In 1988, artist and activist Jimmie Durham (b. 1940) wrote, “I feel fairly sure
that I could address the entire world if only I had a place to stand. But you
(white Americans) have made everything your turf. In every field, on every
issue, the ground has already been covered.”1 He voiced an impasse shared by
many indigenous peoples across the Americas in the wake of the American
Indian Movement (aim): colonial nations continued to occupy not only their
lands, but the very ground of their representation.2 Modernity, from this per-
spective, named a process of displacement and dispossession with no end in
sight. Durham’s haunting essay “The Ground Has Been Covered” appeared
in Artforum around the time he permanently left the United States and cre-
ated his first major installation in London. Although he initially responded
to settler colonialism with postmodern parody from the margins, Durham’s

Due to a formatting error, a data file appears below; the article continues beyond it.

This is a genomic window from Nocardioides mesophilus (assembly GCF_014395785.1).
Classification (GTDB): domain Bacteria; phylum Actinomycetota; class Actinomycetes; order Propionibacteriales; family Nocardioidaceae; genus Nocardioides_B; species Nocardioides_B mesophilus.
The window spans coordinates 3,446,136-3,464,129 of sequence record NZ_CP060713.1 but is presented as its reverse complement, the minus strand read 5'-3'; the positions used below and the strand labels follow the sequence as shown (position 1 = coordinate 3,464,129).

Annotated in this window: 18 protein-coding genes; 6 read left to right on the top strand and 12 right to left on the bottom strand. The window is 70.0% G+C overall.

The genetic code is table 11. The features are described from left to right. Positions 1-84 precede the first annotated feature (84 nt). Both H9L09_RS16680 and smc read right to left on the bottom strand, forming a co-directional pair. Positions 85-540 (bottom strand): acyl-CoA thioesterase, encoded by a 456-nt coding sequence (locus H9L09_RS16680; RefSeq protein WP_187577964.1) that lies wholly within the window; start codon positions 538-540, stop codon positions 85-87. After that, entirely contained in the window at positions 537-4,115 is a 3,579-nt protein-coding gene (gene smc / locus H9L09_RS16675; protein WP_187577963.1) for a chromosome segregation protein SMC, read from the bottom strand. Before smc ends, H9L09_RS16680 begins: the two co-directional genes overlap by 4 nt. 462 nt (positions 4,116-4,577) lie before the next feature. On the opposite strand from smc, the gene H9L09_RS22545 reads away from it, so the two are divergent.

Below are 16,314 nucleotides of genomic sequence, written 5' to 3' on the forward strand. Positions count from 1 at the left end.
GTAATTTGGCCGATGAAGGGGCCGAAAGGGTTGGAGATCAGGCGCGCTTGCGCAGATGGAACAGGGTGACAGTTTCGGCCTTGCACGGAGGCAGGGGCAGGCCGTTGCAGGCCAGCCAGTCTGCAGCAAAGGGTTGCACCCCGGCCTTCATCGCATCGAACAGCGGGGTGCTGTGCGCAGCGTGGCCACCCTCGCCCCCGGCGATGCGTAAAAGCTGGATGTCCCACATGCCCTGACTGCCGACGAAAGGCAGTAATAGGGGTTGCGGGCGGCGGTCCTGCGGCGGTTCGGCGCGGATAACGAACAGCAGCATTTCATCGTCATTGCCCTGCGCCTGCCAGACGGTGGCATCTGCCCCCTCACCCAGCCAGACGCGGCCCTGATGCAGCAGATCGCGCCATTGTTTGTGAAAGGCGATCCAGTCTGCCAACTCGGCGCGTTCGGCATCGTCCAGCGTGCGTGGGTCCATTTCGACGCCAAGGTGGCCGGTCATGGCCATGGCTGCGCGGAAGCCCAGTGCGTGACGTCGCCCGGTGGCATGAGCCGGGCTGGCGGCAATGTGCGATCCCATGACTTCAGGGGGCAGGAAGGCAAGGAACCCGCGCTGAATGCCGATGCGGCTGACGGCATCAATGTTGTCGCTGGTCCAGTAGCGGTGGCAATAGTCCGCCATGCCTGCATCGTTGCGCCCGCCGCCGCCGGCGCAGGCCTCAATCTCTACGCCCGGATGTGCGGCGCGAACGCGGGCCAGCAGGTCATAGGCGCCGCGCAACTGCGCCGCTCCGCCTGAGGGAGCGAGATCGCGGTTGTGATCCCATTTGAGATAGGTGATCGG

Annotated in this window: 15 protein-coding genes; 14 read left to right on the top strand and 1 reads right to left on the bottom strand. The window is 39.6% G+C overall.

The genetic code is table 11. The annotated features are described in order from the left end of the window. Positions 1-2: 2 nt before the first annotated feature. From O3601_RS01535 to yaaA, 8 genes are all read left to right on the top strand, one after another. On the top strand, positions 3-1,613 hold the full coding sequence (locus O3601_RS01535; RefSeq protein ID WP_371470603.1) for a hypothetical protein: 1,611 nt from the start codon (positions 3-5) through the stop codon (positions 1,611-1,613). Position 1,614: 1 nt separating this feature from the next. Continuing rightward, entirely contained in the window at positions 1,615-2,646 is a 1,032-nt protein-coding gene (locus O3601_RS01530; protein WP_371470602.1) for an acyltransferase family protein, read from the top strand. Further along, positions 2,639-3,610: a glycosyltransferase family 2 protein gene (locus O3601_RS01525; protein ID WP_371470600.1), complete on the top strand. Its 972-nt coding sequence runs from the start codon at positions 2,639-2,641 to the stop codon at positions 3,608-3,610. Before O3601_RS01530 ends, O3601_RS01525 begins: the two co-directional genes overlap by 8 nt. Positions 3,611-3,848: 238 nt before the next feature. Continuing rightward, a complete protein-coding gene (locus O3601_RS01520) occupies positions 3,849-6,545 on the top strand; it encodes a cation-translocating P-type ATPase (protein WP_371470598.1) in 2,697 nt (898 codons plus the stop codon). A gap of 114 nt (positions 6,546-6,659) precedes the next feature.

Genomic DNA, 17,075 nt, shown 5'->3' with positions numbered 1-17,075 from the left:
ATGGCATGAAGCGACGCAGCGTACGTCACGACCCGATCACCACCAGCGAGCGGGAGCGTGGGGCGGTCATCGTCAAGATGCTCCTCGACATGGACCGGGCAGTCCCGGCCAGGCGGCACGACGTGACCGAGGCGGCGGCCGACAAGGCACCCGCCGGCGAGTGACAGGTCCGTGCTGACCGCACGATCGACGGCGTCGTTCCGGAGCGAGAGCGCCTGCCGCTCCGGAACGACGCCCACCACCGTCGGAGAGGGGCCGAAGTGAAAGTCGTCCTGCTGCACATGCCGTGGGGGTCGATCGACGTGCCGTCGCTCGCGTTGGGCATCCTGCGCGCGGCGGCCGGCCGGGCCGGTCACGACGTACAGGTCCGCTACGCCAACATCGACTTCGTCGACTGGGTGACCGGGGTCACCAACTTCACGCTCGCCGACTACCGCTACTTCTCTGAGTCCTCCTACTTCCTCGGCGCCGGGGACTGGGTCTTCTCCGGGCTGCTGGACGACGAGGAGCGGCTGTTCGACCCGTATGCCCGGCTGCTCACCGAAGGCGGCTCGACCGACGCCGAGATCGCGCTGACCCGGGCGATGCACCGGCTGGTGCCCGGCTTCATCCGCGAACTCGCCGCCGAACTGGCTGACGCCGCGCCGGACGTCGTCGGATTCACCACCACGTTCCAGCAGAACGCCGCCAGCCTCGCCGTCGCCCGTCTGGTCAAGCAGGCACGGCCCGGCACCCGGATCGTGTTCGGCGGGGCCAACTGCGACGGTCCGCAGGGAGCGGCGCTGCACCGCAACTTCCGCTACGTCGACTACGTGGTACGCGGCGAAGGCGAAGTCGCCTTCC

practice abroad doubled back, digging into the past to piece the ground back
together.3 Other artists shaped by aim, such as Kay WalkingStick (b. 1935),
Robert Houle (b. 1947), James Luna (b. 1950), and Edgar Heap of Birds (b.
1954), were likewise challenged to reconfigure the terms of indigenous spatial
struggles that reached a deadlock in the final decades of the twentieth cen-
tury.4 Consequently they took an unusual approach to accelerating conditions
of artistic mobility, setting out to remap the spatial, temporal, and material
coordinates of a violently divided earth.
This book is the first to explore lessons from aim as they were taken up by
a generation of artists searching for new places to stand. Upending a frequent
assumption that all Native Americans who came to prominence in the 1980s
were primarily concerned with identity politics in a national framework, the
creative projects I’ve gathered reposition displaced indigenous people, art,
and knowledge at the center of an unfinished story of modernity that rightly
concerns the entirety of our shared world. My chapters follow artists across
the Atlantic and back in time as they retraced the grooves of Native diplo-
mats, scholars, and performers who reversed the paths of Europeans since the
earliest moment of contact. The installations, performances, drawings, and
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